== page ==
I was surprised by a couple of things; 1 - You do not need a steel neck mandrel to curve the wire. Sweet! This saves you at least $60 bucks! And 2 - they are surprisingly comfortable to wear. In fact, they bring to the surface a wild feeling inside that has been smothered by years of proper society upbringing.

What you do need;
Bench block - or other hard surface to hammer the wire against, even wood could work.
Hammer - my favorite hammer to use was found in my grandpa's old tool chest.
Flexible measuring tape - something that measures over 18 inches would be most helpful.
Heavy Gauge Wire - Copper, brass or sterling silver, dead soft, 14 gauge keeps its shape very well after hammering. You will need to make sure the Art Bead will slide over the wire before curving the wire.
Flush cutters - Heavy duty wire cutters to cut through your 14 gauge wire
Chain nose pliers - you will need a good pair of wide, chain nose pliers to firmly grip the wire as you shape it.
Round nose pliers - optional, you do not need a perfect loop formed for your latch 
Medium jewelers file - I use a dremel with a sanding drum bit to save time and work but a medium rasp jewelers file is an inexpensive way to smooth the edges of your cut wire.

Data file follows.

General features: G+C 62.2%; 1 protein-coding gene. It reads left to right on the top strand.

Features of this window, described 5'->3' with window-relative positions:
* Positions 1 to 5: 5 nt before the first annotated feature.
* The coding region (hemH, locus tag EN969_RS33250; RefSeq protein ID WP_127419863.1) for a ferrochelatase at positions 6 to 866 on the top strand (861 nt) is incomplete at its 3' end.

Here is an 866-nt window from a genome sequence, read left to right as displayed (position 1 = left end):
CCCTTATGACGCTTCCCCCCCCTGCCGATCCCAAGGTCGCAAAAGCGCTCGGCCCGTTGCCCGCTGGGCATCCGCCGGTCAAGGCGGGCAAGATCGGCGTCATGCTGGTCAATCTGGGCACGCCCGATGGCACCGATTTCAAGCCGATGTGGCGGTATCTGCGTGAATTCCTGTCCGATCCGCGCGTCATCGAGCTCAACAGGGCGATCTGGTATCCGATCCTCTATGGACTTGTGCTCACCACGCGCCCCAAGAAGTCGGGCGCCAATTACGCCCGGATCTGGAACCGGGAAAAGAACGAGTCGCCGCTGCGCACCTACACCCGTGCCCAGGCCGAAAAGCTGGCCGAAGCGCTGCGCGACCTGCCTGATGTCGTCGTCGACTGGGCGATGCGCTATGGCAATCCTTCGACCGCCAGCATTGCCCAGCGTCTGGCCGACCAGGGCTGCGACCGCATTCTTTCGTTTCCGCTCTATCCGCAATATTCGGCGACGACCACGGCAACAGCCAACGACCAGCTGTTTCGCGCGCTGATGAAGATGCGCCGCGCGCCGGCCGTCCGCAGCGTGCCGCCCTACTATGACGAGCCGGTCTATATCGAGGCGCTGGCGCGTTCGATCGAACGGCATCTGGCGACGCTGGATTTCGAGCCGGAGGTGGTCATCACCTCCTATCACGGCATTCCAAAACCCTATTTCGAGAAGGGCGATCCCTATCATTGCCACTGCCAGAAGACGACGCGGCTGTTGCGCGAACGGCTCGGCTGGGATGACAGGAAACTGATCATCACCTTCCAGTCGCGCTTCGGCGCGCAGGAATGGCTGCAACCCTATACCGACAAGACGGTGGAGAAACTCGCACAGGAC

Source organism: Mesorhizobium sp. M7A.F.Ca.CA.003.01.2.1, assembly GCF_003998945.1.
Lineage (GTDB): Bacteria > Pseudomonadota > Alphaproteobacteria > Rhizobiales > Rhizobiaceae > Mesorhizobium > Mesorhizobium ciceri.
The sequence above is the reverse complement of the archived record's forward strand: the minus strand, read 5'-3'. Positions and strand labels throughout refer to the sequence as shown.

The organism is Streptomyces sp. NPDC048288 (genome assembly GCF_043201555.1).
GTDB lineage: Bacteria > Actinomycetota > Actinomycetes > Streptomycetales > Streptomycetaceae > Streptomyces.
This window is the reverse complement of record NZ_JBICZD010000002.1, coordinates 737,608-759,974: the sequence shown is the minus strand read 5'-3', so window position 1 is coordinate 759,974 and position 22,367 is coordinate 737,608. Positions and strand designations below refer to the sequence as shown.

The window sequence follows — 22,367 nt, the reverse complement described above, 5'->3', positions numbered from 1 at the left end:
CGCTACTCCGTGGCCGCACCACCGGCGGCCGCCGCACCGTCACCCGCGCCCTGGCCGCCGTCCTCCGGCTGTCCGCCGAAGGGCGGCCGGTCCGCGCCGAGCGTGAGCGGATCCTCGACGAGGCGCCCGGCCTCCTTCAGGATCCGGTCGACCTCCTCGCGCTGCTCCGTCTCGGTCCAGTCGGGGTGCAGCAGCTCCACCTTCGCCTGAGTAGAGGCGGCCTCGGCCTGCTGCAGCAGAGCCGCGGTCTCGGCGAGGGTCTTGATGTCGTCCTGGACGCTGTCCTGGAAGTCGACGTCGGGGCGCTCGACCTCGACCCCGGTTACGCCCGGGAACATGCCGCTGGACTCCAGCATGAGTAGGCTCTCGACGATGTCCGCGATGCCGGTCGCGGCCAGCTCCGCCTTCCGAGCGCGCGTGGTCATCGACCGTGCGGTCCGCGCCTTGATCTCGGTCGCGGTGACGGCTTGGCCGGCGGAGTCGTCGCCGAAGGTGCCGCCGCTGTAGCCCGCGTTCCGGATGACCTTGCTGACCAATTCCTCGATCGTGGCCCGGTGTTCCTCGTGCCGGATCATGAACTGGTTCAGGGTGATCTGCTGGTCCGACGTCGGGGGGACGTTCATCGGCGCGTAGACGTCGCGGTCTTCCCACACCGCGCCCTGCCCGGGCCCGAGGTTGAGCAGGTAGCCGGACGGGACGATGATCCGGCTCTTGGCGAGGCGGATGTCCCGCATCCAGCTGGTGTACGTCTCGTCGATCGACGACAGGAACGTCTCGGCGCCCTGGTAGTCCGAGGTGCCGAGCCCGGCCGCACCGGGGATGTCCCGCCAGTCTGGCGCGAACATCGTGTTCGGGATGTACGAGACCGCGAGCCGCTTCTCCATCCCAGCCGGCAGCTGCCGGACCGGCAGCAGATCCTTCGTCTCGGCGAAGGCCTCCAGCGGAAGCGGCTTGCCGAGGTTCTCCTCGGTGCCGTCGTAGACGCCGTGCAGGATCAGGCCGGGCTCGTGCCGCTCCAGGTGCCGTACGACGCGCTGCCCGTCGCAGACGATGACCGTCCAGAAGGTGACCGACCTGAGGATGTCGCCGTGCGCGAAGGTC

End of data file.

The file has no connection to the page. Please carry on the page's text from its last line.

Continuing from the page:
Sharpie pen - to mark measurements on the wire

Begin by measuring  your neck where you would like the neck cuff to lie. To create a neck cuff that latches, you will need to cut that measurement plus 3" from your heavy gauge wire. File the cut edges smooth with your jewelers file. Hold the file at an angle as you run its length down the cut edge of the ends.

To curve the wire into a rounded, oval neck cuff shape, hold the middle of the wire in your left hand and tap the hammer on the end of the wire over the bench block with a straight up and down motion. Gradually move the hammer up towards the middle of the wire as you gently move the left hand up. The wire will begin to curve in as you hammer.

Once you reach the middle of your wire, slide on the Art Bead and switch sides so you are holding the curved side in your left hand now and hammering the straight side against the block. Repeat the same motion as previously so this side of the wire curves in also. You can create a sharper bend in the middle of the neck cuff by pushing in on both sides of the ends.

Once the curve is to your liking, measure 1"  from one end of the curved wire, mark this measurement with a sharpie pen. Grip this mark with your round nose pliers and bend the end of the wire towards the middle of the neck cuff to form a curve. Press in with the chain nose pliers to complete the loop. This will be the side the latch hooks into.